19 November 2010


That's it. Season's definitely over, see you next year. Or so I felt as I rolled up my favorite pair of shorts yesterday and tucked them away in my suitcase. As I am writing this, I am heading north and east, leaving the balmy climates of Arizona behind me and heading into the northern winter.

To be fair, the shorts got to see a fair bit of use this year, much more in fact than they usually would. This is largely due to my new home and the travel pattern extending across the southern border from there. My knee-longs were first deployed to the flowery fields of Tennessee in early April. Leisurely walks along Ottawa's Rideau Canal in May prepared them for more strenuous exercise to come: Hikes in the Swiss mountains in June, the green hills of Vermont in July and the national parks of Québec in August and September. They would have very much enjoyed the warm autumn sun of October in D.C., had their owner not left them at home after poorly researching destination temperatures. But they got another chance to bask under the desert sun this week, once more taking in some fresh air before it is finally time to go into bottom-closet hibernation.

Life is easy in shorts, and while Asians are rarely observed wearing them and Europeans usually confine them to casual environments, North Americans (along with Ozzies, from what I can tell) have no inhibitions to flaunt them in every context and setting. Although I still frown upon that "bermudas + white socks + sneakers" look, I start to appreciate its benefits more as my perception of the United States changes to the one of an essentially southern country. New York lies on the same latitude as Naples, and the rest of the nation extends to the south of that. Summers are long, hot and in some places humid, and the growth of the southern states in recent decades is a testimony to the advance of air condition. That leisurely relaxed look may have something to do with American values (and silhouettes!), but climate has got to play a far larger role than I had previously assumed.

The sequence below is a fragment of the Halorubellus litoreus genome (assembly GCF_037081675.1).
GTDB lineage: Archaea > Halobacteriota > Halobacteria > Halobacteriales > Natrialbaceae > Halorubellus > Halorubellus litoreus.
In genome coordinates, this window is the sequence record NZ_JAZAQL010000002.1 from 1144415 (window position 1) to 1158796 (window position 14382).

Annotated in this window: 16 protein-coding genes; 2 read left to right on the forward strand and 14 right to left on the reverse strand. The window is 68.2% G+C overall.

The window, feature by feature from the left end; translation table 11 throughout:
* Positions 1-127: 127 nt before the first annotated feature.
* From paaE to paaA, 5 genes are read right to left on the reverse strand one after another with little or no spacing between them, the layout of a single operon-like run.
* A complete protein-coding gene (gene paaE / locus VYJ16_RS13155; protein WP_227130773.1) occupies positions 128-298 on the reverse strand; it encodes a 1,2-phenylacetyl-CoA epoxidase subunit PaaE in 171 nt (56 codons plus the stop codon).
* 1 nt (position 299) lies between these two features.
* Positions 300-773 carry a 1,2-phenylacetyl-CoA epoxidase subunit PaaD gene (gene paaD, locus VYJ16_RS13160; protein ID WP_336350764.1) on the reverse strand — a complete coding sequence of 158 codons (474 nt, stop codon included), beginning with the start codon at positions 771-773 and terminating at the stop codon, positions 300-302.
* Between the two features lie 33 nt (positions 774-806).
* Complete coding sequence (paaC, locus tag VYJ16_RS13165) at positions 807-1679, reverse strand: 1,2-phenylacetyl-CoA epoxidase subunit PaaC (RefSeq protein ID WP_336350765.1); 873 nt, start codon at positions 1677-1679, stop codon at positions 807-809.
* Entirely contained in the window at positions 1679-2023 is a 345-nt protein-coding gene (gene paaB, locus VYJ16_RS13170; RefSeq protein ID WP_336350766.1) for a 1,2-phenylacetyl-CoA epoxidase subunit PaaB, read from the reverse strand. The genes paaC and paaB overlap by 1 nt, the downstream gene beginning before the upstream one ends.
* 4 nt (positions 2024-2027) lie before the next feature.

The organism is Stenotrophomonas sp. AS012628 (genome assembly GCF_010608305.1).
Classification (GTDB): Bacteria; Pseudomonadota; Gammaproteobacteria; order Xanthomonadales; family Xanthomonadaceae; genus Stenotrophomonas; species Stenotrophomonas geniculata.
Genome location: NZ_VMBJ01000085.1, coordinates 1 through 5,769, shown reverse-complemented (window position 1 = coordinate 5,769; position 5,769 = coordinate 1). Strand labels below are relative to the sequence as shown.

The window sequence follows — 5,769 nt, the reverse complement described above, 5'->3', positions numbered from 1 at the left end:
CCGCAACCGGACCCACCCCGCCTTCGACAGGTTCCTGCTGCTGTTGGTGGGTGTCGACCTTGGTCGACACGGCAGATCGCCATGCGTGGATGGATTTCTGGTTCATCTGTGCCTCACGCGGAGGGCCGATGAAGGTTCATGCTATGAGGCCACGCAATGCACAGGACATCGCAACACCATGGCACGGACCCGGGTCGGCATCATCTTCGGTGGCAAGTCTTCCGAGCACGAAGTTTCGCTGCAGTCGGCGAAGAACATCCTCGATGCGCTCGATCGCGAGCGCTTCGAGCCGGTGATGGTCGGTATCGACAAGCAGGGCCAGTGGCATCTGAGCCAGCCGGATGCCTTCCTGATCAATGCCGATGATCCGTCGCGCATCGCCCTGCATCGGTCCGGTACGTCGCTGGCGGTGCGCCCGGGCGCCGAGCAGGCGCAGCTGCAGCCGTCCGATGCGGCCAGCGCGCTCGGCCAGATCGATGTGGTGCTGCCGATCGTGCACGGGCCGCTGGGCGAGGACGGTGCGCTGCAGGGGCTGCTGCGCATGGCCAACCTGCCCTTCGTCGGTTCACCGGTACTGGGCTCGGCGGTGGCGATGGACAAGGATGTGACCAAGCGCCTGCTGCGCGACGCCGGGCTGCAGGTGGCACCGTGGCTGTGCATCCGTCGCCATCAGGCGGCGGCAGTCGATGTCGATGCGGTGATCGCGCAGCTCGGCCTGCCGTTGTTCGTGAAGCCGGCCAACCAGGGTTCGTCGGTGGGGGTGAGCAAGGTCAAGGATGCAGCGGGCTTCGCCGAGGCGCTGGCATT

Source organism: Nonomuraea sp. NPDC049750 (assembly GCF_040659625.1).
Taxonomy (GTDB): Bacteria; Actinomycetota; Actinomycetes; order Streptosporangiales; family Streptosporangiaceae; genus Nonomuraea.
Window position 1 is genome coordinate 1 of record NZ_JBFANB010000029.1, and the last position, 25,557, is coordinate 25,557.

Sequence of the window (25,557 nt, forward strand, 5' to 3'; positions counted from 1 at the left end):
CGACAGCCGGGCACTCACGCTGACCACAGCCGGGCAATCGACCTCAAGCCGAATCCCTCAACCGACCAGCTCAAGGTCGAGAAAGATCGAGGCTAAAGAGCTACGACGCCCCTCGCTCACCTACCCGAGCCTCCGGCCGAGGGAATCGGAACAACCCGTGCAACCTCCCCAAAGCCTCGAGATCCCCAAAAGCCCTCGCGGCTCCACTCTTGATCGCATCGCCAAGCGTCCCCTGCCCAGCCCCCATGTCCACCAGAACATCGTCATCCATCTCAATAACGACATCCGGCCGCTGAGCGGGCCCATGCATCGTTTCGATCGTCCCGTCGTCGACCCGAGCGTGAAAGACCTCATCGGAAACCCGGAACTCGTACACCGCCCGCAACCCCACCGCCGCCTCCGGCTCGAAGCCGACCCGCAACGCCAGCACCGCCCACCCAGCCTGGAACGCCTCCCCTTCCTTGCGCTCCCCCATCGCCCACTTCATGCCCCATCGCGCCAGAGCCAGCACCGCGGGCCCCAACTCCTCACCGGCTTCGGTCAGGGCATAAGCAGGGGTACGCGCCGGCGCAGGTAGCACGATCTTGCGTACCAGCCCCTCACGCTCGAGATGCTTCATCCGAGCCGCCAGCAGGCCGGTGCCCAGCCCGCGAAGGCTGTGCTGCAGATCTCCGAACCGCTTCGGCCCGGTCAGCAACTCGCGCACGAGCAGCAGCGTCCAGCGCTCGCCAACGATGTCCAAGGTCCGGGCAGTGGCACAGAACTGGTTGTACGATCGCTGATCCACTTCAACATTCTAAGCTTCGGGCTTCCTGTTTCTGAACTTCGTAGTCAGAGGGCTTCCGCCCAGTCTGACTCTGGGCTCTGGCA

Canada, naturally, is a different story. But from the many cheerful encounters with Canadian snowbirds joining me on hikes among the red rocks of Sedona, and in the malls of Scottsdale, Canucks are eager to blend in the moment they head south. With blending in being a Swiss virtue as well, my white socks saw almost as much sun this year as the shorts did (although I stopped short of committing this fashion crime on my European jaunt, for fear of serious social punishment).

Still feeling the sun's tingle on my sand-blasted skin, it is hard to believe that snow may waiting for me in Montréal, and the hockey season is in full swing. And yet, even these fleece-lined thermal pants can be a harbinger of joy: A steaming cup of tea after a walk through winter wonderland, a cozy night tucked away under a blanket in a countryside cabin, skiing the powdery slopes under bright blue skies - there is clearly more to winter than just dark depressing days spent adding and removing layers of fabric.

One of the things I am most excited about, however, is an upcoming trip to get my ritual treatment against winter depression. With the exception of last year, I've been exposing my body and soul to this comprehensively nourishing cure at the same reputed institution for over 10 years, and its impact usually remains visible until well after it's time to put shorts on again. Intrigued? Watch this space - and European airports near you!

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